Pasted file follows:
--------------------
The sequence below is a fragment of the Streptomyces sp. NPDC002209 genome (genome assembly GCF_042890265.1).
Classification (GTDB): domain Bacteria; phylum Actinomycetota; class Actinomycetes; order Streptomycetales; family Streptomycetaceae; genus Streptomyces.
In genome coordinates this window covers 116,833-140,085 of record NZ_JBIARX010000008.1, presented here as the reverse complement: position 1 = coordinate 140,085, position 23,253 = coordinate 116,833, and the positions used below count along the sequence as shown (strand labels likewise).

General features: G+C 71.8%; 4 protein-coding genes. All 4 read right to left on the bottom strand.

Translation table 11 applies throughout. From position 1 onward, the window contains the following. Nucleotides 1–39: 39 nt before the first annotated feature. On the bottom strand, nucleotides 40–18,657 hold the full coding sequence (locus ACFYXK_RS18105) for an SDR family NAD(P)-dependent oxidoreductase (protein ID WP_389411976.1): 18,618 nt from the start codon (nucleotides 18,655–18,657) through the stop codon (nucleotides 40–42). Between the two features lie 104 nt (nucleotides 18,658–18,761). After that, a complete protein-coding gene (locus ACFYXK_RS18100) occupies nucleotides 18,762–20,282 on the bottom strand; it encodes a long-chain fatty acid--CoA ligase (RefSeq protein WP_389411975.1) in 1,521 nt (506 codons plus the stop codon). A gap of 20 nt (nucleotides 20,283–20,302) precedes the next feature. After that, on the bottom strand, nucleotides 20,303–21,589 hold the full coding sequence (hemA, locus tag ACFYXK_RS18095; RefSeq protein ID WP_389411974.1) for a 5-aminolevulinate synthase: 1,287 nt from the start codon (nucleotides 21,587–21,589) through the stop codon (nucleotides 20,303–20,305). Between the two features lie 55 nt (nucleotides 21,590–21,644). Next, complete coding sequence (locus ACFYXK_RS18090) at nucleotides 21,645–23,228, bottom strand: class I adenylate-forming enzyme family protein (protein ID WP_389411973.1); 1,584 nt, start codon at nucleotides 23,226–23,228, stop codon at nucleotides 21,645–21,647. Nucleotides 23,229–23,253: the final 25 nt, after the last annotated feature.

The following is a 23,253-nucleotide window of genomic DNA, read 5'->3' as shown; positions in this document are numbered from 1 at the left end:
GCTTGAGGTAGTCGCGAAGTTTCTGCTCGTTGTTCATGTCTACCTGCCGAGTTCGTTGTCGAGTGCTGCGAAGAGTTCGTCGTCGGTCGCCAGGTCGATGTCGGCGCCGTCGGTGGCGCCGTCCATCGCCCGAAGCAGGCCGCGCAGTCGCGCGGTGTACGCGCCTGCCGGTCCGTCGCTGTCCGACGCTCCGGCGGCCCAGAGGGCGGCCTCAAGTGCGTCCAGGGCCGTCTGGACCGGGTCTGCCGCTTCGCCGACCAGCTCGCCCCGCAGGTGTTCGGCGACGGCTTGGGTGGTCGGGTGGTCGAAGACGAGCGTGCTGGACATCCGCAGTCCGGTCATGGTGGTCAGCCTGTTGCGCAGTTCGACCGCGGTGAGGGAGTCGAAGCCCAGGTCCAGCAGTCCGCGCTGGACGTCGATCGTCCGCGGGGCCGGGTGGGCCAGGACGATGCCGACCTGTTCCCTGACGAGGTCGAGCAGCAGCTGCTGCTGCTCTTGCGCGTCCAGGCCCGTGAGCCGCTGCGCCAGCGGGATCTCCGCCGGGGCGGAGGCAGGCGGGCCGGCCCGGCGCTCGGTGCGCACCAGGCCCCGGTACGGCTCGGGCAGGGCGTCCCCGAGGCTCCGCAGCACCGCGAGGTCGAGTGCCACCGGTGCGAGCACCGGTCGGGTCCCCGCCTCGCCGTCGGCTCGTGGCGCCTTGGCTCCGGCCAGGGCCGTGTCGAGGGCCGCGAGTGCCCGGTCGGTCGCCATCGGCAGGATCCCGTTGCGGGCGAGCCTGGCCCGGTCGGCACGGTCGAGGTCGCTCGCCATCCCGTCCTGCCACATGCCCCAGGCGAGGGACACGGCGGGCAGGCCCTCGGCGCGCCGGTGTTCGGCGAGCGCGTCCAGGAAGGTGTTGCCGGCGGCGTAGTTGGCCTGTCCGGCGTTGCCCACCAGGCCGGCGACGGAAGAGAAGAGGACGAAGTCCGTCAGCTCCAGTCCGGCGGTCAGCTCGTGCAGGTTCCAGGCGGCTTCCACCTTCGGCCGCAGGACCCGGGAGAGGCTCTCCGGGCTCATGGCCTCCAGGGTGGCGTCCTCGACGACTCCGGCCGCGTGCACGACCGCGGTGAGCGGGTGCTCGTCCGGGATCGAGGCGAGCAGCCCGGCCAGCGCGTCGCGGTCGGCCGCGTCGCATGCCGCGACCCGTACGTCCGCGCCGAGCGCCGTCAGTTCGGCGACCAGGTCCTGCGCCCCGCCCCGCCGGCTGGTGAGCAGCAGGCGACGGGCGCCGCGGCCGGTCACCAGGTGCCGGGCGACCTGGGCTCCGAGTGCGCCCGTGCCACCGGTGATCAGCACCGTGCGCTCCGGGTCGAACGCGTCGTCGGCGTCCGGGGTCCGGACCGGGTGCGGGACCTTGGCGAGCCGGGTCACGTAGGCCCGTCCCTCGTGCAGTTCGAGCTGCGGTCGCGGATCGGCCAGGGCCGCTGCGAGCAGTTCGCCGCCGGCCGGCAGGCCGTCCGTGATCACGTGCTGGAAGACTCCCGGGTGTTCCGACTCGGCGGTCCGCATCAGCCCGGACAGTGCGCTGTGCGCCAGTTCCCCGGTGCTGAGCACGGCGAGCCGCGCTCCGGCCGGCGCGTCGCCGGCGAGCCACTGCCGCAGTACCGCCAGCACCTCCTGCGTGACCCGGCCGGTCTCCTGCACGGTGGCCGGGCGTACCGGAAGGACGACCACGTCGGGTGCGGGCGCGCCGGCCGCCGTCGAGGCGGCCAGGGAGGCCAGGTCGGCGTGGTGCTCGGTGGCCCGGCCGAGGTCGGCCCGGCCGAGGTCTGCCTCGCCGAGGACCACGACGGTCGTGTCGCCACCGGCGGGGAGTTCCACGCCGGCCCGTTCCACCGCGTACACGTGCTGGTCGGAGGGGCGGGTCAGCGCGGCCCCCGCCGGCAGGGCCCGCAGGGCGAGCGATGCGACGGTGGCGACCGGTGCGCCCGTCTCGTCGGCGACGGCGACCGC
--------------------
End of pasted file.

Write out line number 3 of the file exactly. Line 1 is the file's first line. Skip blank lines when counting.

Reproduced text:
In genome coordinates this window covers 116,833-140,085 of record NZ_JBIARX010000008.1, presented here as the reverse complement: position 1 = coordinate 140,085, position 23,253 = coordinate 116,833, and the positions used below count along the sequence as shown (strand labels likewise).